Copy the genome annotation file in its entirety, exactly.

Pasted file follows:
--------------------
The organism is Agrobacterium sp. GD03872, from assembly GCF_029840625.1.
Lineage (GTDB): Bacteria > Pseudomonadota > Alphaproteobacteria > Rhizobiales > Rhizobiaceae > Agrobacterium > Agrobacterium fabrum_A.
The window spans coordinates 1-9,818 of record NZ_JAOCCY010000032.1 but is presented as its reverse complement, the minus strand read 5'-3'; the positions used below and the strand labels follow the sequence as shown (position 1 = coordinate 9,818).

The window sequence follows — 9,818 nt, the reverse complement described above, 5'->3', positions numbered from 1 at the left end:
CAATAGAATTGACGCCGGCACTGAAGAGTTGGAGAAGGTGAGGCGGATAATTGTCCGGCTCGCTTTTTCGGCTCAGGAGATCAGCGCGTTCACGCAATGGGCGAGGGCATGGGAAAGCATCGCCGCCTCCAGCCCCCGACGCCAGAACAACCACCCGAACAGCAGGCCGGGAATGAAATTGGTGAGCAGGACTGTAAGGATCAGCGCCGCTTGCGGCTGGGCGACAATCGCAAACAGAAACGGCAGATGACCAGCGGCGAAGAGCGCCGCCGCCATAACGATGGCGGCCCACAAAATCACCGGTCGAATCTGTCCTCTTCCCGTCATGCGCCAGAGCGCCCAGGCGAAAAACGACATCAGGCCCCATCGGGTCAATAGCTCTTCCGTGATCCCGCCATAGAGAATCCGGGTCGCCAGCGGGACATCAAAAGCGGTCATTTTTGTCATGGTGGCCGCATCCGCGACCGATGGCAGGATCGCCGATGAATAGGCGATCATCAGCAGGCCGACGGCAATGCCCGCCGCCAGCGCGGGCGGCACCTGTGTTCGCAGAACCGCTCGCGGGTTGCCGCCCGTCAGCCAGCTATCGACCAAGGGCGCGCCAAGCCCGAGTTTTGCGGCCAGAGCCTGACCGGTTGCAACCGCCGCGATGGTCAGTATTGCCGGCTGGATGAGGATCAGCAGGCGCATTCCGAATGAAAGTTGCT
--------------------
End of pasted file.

The organism is Agrobacterium sp. GD03872, from assembly GCF_029840625.1.
Lineage (GTDB): Bacteria > Pseudomonadota > Alphaproteobacteria > Rhizobiales > Rhizobiaceae > Agrobacterium > Agrobacterium fabrum_A.
The window spans coordinates 1-9,818 of record NZ_JAOCCY010000032.1 but is presented as its reverse complement, the minus strand read 5'-3'; the positions used below and the strand labels follow the sequence as shown (position 1 = coordinate 9,818).

The window sequence follows — 9,818 nt, the reverse complement described above, 5'->3', positions numbered from 1 at the left end:
CAATAGAATTGACGCCGGCACTGAAGAGTTGGAGAAGGTGAGGCGGATAATTGTCCGGCTCGCTTTTTCGGCTCAGGAGATCAGCGCGTTCACGCAATGGGCGAGGGCATGGGAAAGCATCGCCGCCTCCAGCCCCCGACGCCAGAACAACCACCCGAACAGCAGGCCGGGAATGAAATTGGTGAGCAGGACTGTAAGGATCAGCGCCGCTTGCGGCTGGGCGACAATCGCAAACAGAAACGGCAGATGACCAGCGGCGAAGAGCGCCGCCGCCATAACGATGGCGGCCCACAAAATCACCGGTCGAATCTGTCCTCTTCCCGTCATGCGCCAGAGCGCCCAGGCGAAAAACGACATCAGGCCCCATCGGGTCAATAGCTCTTCCGTGATCCCGCCATAGAGAATCCGGGTCGCCAGCGGGACATCAAAAGCGGTCATTTTTGTCATGGTGGCCGCATCCGCGACCGATGGCAGGATCGCCGATGAATAGGCGATCATCAGCAGGCCGACGGCAATGCCCGCCGCCAGCGCGGGCGGCACCTGTGTTCGCAGAACCGCTCGCGGGTTGCCGCCCGTCAGCCAGCTATCGACCAAGGGCGCGCCAAGCCCGAGTTTTGCGGCCAGAGCCTGACCGGTTGCAACCGCCGCGATGGTCAGTATTGCCGGCTGGATGAGGATCAGCAGGCGCATTCCGAATGAAAGTTGCT